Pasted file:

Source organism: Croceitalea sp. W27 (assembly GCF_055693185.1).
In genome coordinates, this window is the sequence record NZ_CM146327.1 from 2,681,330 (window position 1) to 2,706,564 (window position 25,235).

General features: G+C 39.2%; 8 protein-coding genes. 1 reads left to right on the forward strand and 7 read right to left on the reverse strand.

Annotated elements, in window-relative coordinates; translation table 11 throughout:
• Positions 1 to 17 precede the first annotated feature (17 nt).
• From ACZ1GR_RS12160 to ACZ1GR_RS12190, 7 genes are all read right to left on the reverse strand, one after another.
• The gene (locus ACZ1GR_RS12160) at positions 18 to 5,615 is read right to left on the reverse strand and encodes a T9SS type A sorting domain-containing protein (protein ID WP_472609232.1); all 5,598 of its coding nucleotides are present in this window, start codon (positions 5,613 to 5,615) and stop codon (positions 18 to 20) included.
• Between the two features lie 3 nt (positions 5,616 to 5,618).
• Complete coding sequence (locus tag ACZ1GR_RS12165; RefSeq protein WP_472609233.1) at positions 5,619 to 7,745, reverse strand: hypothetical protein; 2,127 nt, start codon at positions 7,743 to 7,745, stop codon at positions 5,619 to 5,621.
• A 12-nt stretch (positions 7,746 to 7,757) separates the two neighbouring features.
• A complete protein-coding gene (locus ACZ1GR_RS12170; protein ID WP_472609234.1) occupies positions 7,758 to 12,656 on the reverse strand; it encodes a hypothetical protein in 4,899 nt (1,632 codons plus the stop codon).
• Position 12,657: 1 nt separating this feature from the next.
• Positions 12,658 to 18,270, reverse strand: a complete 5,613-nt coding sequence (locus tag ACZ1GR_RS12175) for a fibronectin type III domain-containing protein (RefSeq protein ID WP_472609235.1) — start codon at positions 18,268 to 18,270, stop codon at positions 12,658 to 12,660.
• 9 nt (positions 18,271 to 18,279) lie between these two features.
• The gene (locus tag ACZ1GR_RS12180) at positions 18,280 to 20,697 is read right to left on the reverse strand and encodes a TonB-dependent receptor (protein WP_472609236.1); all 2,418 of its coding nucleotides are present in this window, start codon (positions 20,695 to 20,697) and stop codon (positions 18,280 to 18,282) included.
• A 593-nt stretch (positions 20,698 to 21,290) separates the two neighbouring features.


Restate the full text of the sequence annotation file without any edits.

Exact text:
Source organism: Croceitalea sp. W27 (assembly GCF_055693185.1).
In genome coordinates, this window is the sequence record NZ_CM146327.1 from 2,681,330 (window position 1) to 2,706,564 (window position 25,235).

General features: G+C 39.2%; 8 protein-coding genes. 1 reads left to right on the forward strand and 7 read right to left on the reverse strand.

Annotated elements, in window-relative coordinates; translation table 11 throughout:
• Positions 1 to 17 precede the first annotated feature (17 nt).
• From ACZ1GR_RS12160 to ACZ1GR_RS12190, 7 genes are all read right to left on the reverse strand, one after another.
• The gene (locus ACZ1GR_RS12160) at positions 18 to 5,615 is read right to left on the reverse strand and encodes a T9SS type A sorting domain-containing protein (protein ID WP_472609232.1); all 5,598 of its coding nucleotides are present in this window, start codon (positions 5,613 to 5,615) and stop codon (positions 18 to 20) included.
• Between the two features lie 3 nt (positions 5,616 to 5,618).
• Complete coding sequence (locus tag ACZ1GR_RS12165; RefSeq protein WP_472609233.1) at positions 5,619 to 7,745, reverse strand: hypothetical protein; 2,127 nt, start codon at positions 7,743 to 7,745, stop codon at positions 5,619 to 5,621.
• A 12-nt stretch (positions 7,746 to 7,757) separates the two neighbouring features.
• A complete protein-coding gene (locus ACZ1GR_RS12170; protein ID WP_472609234.1) occupies positions 7,758 to 12,656 on the reverse strand; it encodes a hypothetical protein in 4,899 nt (1,632 codons plus the stop codon).
• Position 12,657: 1 nt separating this feature from the next.
• Positions 12,658 to 18,270, reverse strand: a complete 5,613-nt coding sequence (locus tag ACZ1GR_RS12175) for a fibronectin type III domain-containing protein (RefSeq protein ID WP_472609235.1) — start codon at positions 18,268 to 18,270, stop codon at positions 12,658 to 12,660.
• 9 nt (positions 18,271 to 18,279) lie between these two features.
• The gene (locus tag ACZ1GR_RS12180) at positions 18,280 to 20,697 is read right to left on the reverse strand and encodes a TonB-dependent receptor (protein WP_472609236.1); all 2,418 of its coding nucleotides are present in this window, start codon (positions 20,695 to 20,697) and stop codon (positions 18,280 to 18,282) included.
• A 593-nt stretch (positions 20,698 to 21,290) separates the two neighbouring features.